Book Review: Still Evangelical? Insiders Reconsider Political, Social, and Theological Meaning
The 2018 Presidential address at the large American Academy of Religion annual meeting is entitled “In the Ruins of White Evangelicalism” and delivered by David Gushee – a white evangelical. The apparently self-critical title hints at the ways in which evangelicalism in America has been split apart by the continuing support of white evangelicals for Donald Trump. For a movement that has prided itself on the utter centrality of Christ and gospel, the puzzlement and even pain of being strongly divided by a person such as Trump is not difficult to imagine. It is this evangelical identity crisis that is the subject of Still Evangelical?
There are several good reasons for reading this volume. The first is the clear and even courageous editorial Introduction with its argument that the supposed crisis in American evangelicalism has been triggered by the way in which “the word evangelical has morphed in common usage from being a reference to a set of primary theological commitments into something akin to a passionately defended, theo-political brand” (3). For Labberton and his fellow contributors, popular American evangelicalism has become “an amalgam of theological views, partisan political debates, regional power blocks, populist visions, racial biases, and cultural anxieties, all mixed in an ethos of fear” (3) generated by the religious right. Labberton’s own starting point is the plausible assertion that to be evangelical is to begin with a commitment to love God and identify with that love in Christ as the foundation of proclaiming and enacting the evangel of God’s love, justice, and mercy in Christ. This means that “to be evangelical is to … repudiate and resist all forces of racism and misogyny, and all other attitudes and actions, overt and implied, that subvert the dignity of people, who are made in the image of God” (17).
A second reason is found in a typically challenging chapter from Mark Galli whose critique includes a sharp analysis of the evangelical left. He warns that “elite” evangelicals belong to a distinct social class that feels betrayed by the white evangelicals who voted for Trump. In other words, evangelicalism is divided not only along racial and ethnic lines but also by class, to the point that evangelicals who divided over Trump are now increasingly embarrassed about one another. He argues that these elite evangelicals on the left are also formed as much by their own political ideology and cultural location as by their biblical theology; perhaps a similar warning might be sounded here in Aotearoa NZ where institutional evangelicalism maintains an uneasy relationship with its sometimes politically conservative constituents?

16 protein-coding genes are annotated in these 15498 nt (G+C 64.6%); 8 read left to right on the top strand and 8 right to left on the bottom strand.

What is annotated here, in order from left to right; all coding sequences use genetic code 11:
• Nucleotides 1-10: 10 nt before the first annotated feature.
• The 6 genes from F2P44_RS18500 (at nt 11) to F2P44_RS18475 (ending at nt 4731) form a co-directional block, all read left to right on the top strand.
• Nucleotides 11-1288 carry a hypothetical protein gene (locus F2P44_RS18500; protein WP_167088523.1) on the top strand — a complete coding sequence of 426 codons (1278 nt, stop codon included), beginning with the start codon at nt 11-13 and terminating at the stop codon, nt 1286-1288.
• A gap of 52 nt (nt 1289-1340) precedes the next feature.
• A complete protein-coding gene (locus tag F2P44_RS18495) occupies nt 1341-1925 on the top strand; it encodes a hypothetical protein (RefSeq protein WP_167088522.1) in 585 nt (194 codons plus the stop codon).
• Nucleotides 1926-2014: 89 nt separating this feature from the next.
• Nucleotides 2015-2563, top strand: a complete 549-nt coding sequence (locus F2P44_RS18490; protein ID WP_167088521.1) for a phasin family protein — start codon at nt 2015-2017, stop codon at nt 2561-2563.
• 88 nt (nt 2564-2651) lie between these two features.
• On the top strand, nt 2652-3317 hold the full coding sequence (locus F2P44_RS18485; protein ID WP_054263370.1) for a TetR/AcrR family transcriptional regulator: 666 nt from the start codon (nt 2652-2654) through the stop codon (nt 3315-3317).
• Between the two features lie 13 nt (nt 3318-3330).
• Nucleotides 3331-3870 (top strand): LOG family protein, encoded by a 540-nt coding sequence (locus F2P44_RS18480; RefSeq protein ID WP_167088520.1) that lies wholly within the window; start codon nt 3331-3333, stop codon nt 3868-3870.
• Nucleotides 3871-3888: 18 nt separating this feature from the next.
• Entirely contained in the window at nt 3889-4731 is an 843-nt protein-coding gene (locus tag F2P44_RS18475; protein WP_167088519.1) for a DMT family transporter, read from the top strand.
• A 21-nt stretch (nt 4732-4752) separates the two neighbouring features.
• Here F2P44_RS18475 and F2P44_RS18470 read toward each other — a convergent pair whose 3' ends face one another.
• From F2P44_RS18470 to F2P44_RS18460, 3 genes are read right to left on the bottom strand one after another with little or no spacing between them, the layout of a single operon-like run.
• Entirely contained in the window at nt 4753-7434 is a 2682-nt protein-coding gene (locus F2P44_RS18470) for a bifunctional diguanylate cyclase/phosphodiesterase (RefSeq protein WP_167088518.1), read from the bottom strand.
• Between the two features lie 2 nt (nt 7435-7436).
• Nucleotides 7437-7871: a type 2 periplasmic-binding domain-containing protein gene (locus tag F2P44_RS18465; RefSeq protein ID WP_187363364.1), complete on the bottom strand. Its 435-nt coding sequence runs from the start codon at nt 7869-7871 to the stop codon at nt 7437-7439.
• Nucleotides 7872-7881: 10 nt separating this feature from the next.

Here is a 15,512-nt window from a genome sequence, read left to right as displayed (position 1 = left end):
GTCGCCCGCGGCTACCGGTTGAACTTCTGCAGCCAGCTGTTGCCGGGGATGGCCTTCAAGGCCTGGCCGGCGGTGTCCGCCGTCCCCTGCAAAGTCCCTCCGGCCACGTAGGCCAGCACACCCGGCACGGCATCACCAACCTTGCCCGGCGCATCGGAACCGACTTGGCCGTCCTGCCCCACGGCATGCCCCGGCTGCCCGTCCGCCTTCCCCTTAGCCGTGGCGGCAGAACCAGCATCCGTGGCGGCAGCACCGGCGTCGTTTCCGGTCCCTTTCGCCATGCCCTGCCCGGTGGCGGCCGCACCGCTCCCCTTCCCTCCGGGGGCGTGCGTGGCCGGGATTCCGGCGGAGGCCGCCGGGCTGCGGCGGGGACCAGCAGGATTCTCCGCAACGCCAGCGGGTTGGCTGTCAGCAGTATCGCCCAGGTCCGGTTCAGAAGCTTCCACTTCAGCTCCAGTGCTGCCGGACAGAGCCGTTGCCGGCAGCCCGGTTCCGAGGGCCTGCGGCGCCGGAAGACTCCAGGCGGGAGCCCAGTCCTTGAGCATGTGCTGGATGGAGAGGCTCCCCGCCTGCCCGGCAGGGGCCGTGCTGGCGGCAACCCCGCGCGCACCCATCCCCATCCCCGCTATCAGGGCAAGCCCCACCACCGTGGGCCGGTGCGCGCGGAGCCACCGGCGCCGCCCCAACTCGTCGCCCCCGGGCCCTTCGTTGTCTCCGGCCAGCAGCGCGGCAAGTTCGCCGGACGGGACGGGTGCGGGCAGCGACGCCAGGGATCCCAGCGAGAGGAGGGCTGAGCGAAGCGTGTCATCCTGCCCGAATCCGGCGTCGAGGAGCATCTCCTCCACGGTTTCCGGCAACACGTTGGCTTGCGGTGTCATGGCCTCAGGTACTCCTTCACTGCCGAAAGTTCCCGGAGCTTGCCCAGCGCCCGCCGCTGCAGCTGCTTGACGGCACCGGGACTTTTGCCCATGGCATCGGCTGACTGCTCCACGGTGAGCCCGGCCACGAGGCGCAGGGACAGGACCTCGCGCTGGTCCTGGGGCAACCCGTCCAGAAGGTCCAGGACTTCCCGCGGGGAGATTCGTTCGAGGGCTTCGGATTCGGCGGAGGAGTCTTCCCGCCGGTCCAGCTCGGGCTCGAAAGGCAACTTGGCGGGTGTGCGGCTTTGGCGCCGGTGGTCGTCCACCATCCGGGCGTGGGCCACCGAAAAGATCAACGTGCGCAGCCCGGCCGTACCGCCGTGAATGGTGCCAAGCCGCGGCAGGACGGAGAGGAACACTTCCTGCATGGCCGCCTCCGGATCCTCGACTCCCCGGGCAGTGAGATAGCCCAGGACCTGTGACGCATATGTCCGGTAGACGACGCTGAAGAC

A third commendable feature of the book is provided by the remaining authors whose very names suggest a promising diversity of viewpoints: three are women (one a black American) and four carry Asian or Latino names – a picture not reflective of the usual media portrait of evangelicalism – even though this very diversity might well dissuade other American evangelicals from reading it. One aspect of this diversity relates to an important sub-theme of the volume: should the word evangelical itself be abandoned for something carrying less politico-cultural baggage? All but one of the authors want to retain the word and purge it of the “surplus meaning” attached to it over recent decades. And here there is a link with global Christianity. In the book’s final chapter, Tom Lin, president of InterVarsity in the USA, warns that those Americans who do (or want to) abandon the term are being insensitive to fellow evangelicals in the global south; to abandon the word reveals American self-absorption and exceptionalism. Two other contributors (Allen Yeh and Soong-Chan Rah) make essentially the same point: Western Christians can no longer presume to define what is normative for global evangelicalism.